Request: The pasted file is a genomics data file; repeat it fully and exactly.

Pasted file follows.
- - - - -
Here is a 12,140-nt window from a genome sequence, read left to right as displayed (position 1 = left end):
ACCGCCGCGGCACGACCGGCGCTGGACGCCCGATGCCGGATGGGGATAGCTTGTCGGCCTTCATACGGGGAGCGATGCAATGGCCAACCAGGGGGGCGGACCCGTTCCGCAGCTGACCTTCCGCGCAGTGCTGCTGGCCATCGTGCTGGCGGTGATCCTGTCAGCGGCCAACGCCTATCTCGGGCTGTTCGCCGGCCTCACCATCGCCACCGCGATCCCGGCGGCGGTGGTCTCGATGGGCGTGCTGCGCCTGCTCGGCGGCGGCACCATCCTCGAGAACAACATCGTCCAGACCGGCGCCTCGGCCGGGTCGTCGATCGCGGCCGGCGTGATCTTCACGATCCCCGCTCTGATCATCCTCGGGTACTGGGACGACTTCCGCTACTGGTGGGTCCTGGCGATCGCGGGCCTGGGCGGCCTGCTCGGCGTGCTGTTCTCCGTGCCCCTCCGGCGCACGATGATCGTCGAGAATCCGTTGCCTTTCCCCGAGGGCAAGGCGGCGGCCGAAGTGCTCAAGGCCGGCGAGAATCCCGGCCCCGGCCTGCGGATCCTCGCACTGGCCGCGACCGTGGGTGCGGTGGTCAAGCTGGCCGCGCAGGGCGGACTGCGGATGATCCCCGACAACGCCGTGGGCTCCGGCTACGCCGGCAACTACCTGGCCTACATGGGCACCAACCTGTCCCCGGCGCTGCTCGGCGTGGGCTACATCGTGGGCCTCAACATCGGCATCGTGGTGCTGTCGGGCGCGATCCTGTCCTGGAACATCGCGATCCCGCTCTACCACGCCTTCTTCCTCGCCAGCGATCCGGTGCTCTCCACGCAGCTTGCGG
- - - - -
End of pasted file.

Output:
Here is a 12,140-nt window from a genome sequence, read left to right as displayed (position 1 = left end):
ACCGCCGCGGCACGACCGGCGCTGGACGCCCGATGCCGGATGGGGATAGCTTGTCGGCCTTCATACGGGGAGCGATGCAATGGCCAACCAGGGGGGCGGACCCGTTCCGCAGCTGACCTTCCGCGCAGTGCTGCTGGCCATCGTGCTGGCGGTGATCCTGTCAGCGGCCAACGCCTATCTCGGGCTGTTCGCCGGCCTCACCATCGCCACCGCGATCCCGGCGGCGGTGGTCTCGATGGGCGTGCTGCGCCTGCTCGGCGGCGGCACCATCCTCGAGAACAACATCGTCCAGACCGGCGCCTCGGCCGGGTCGTCGATCGCGGCCGGCGTGATCTTCACGATCCCCGCTCTGATCATCCTCGGGTACTGGGACGACTTCCGCTACTGGTGGGTCCTGGCGATCGCGGGCCTGGGCGGCCTGCTCGGCGTGCTGTTCTCCGTGCCCCTCCGGCGCACGATGATCGTCGAGAATCCGTTGCCTTTCCCCGAGGGCAAGGCGGCGGCCGAAGTGCTCAAGGCCGGCGAGAATCCCGGCCCCGGCCTGCGGATCCTCGCACTGGCCGCGACCGTGGGTGCGGTGGTCAAGCTGGCCGCGCAGGGCGGACTGCGGATGATCCCCGACAACGCCGTGGGCTCCGGCTACGCCGGCAACTACCTGGCCTACATGGGCACCAACCTGTCCCCGGCGCTGCTCGGCGTGGGCTACATCGTGGGCCTCAACATCGGCATCGTGGTGCTGTCGGGCGCGATCCTGTCCTGGAACATCGCGATCCCGCTCTACCACGCCTTCTTCCTCGCCAGCGATCCGGTGCTCTCCACGCAGCTTGCGG